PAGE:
Musk’s vision for encrypting Twitter users’ direct messages also looks like another source of conflict between Musk and the British Government. A ministerial lobbying campaign in recent years has tried to discourage tech companies from rolling out end-to-end encryption. Government officials fear they will become unable to read users’ messages at will, something that can be important when trying to tackle terrorism or other serious offences.
“Trying to figure out what to do with Twitter DMs”, Musk texted to WhatsApp co-founder Brian Acton in April. “They should be end-to-end encrypted (obv). Dunno if better to have redundancy with Signal or integrate it.”
Musk's contacts, such as podcaster Joe Rogan and Justin Roiland, the animator behind the cartoon Rick and Morty, have privately urged the billionaire to rebuild Twitter in a way that protects free expression and cuts out spam.
Döpfner, of Axel Springer, wrote: “Make it censorship free by radically reducing terms of service” in one text in April. It is understood that Döpfner’s texts with Musk did not progress into more formal talks.
Despite the urging of his allies, Musk has sounded some more pragmatic notes around his approach to free expression online.
In one text message, revealed as part of his court battle with Twitter, Musk said his aim for Twitter to be as “broadly inclusive as possible” and “not some rightwing nuthouse”.
In April, he Tweeted that his views on speech would “mean that which matches the law”. He added: “I am against censorship that goes far beyond the law.”
When it comes to actually running Twitter, Musk may soon discover that moderation is a balancing act. Different laws in different jurisdictions can make it challenging. In Germany, for example, denying or downplaying the Holocaust can land internet users in jail. Its strict NetzDG laws mean tech companies face fines in the tens of millions if they fail to tackle misinformation.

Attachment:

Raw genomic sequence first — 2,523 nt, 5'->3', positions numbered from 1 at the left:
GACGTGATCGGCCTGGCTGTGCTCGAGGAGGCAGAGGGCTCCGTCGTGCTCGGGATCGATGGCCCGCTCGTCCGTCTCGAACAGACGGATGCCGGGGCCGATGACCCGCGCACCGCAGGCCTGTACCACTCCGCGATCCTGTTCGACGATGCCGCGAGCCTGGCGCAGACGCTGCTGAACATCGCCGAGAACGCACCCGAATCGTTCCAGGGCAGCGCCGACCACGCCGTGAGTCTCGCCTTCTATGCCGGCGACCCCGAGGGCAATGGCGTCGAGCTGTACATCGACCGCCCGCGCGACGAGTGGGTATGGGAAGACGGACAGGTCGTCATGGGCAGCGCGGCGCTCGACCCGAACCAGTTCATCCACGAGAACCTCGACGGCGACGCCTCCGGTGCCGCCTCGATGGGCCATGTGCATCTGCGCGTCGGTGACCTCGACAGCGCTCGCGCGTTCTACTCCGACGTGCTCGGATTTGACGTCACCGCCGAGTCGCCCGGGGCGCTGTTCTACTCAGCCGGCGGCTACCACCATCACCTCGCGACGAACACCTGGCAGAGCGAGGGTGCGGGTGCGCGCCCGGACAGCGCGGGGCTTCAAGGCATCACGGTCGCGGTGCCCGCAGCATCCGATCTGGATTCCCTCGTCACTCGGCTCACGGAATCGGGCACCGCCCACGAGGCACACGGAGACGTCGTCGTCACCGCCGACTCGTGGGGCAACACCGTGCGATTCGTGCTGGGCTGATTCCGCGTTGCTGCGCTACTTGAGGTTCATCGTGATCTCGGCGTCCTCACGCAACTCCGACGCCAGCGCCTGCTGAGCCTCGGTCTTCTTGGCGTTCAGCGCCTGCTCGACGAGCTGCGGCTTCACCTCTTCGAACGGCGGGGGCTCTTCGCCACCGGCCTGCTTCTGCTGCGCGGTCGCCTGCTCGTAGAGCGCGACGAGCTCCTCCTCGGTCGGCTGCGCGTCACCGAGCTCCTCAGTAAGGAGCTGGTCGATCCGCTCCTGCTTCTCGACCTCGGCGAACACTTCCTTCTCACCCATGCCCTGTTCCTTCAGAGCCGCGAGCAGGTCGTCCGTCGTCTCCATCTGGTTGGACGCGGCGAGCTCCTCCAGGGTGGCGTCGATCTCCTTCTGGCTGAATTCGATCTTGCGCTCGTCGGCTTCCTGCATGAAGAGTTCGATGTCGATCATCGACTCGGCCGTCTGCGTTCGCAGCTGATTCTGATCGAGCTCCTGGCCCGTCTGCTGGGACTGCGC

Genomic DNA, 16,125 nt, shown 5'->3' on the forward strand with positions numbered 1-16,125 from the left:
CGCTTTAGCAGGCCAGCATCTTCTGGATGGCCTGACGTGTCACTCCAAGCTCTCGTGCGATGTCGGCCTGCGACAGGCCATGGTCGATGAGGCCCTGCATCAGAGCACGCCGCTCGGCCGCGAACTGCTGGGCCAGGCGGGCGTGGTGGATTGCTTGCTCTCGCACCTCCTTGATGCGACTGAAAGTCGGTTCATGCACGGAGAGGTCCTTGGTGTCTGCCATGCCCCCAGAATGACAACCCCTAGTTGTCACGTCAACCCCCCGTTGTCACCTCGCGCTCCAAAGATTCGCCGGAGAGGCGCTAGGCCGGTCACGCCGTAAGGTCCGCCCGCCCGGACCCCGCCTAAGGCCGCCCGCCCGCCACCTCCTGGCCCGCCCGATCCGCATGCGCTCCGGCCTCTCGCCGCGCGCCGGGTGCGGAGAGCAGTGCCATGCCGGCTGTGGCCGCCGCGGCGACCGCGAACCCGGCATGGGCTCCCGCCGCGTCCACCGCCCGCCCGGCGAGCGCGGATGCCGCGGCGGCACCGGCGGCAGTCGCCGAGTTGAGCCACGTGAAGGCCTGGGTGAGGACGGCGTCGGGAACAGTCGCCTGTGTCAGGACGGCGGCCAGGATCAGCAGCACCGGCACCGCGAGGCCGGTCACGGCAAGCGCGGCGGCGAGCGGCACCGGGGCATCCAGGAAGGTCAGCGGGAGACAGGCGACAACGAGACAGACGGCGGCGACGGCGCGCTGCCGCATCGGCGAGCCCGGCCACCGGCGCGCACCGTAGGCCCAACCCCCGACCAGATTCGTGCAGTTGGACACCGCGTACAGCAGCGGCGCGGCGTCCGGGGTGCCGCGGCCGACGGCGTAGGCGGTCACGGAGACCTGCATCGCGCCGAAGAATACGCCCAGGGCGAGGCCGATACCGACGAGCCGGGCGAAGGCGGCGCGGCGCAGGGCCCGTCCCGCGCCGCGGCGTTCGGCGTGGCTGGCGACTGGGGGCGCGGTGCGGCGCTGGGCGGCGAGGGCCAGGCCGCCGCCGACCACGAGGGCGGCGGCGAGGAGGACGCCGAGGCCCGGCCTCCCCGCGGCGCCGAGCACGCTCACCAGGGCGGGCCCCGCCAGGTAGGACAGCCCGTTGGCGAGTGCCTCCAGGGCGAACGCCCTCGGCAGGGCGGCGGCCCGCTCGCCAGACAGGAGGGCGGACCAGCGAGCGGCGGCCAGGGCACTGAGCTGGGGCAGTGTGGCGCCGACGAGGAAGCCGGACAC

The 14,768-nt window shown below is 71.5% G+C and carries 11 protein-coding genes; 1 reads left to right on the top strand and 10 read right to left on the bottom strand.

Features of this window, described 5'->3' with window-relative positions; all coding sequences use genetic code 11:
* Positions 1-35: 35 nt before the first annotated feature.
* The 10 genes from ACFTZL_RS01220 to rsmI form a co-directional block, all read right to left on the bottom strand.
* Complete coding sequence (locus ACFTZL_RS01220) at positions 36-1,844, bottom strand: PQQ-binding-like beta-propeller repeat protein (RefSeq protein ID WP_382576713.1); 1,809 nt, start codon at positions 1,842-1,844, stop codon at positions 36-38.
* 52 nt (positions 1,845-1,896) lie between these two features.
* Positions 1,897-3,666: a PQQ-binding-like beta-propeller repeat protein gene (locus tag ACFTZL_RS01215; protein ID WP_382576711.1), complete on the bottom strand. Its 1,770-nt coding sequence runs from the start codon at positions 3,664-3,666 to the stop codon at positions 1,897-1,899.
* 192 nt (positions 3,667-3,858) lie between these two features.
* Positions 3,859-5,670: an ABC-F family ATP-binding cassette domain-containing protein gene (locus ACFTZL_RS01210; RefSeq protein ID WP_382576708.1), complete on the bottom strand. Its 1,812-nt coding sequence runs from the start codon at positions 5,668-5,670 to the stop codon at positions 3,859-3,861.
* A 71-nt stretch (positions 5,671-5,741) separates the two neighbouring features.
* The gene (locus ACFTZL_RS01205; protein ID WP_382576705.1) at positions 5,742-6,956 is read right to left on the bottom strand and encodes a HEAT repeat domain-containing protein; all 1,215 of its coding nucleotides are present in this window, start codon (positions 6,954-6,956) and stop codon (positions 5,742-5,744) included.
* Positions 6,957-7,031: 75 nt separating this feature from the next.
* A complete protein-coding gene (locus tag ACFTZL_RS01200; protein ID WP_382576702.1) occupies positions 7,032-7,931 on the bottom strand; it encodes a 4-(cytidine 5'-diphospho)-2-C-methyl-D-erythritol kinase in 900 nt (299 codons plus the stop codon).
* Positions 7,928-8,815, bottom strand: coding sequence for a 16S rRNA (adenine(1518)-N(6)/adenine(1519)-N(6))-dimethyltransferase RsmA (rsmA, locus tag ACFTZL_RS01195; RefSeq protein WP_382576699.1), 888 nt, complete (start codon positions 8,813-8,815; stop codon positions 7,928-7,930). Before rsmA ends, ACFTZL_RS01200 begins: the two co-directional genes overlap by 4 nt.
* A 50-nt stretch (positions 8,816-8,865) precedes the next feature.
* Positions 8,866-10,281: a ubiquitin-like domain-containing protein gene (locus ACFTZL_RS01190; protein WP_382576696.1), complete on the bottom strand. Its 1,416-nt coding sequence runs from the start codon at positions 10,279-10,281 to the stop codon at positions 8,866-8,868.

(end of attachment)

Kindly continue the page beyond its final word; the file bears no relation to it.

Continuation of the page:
Nu Wexler, a former Twitter employee and a partner at communications advisors Seven Letter, says: “If the deal goes through, we’ll see the difference between free speech in theory and practice.”
Buying Twitter is an accelerant to creating X, the everything app
— Elon Musk (@elonmusk) October 4, 2022
Anti-hate speech campaigners warn that loosening Twitter’s moderation would be bad news for persecuted groups. Danny Stone, chief executive of the Antisemitism Policy Trust, says: “I fear for a Musk owned Twitter.”
But the tide may be turning in his favour. Michelle Donelan, the new Digital Minister, has said the Government is “making changes to the [Online Safety] Bill in relation to freedom of speech for adults”.
Boosting free speech on the platform is also just one of Musk’s ambitions.
The Tesla billionaire has said: “Buying Twitter is an accelerant to creating X, the everything app.” He has given hints of what this could look like, incorporating private messaging and payments into a single super app.
In an all-hands with Twitter, he said: “Think of it like WeChat in China, which is great now, but there's no WeChat equivalent outside of China. There’s a real opportunity to create that.”
WeChat, which is used by more than 1 billion people, combines instant messaging, video calls and mobile payments.
Ultimately, though, it is Musk’s free speech push that has drawn the most attention.
Bruce Daisley, Twitter’s former head of Europe, is sceptical of Musk’s “brilliant masterplan”.
He says: “He has a desperate need for attention. One of the quickest ways to get more attention for Twitter will be to welcome Donald Trump back. I suspect he'll go full steam ahead towards doing that within a month of owning it.”
For Daisley, it is just another reason to push on with enforcing a new set of rules on the world’s tech giants. “It makes it more clear to people around the world that we should live in fear of waiting for billionaires to make decisions for us. We need to regulate social media ourselves.”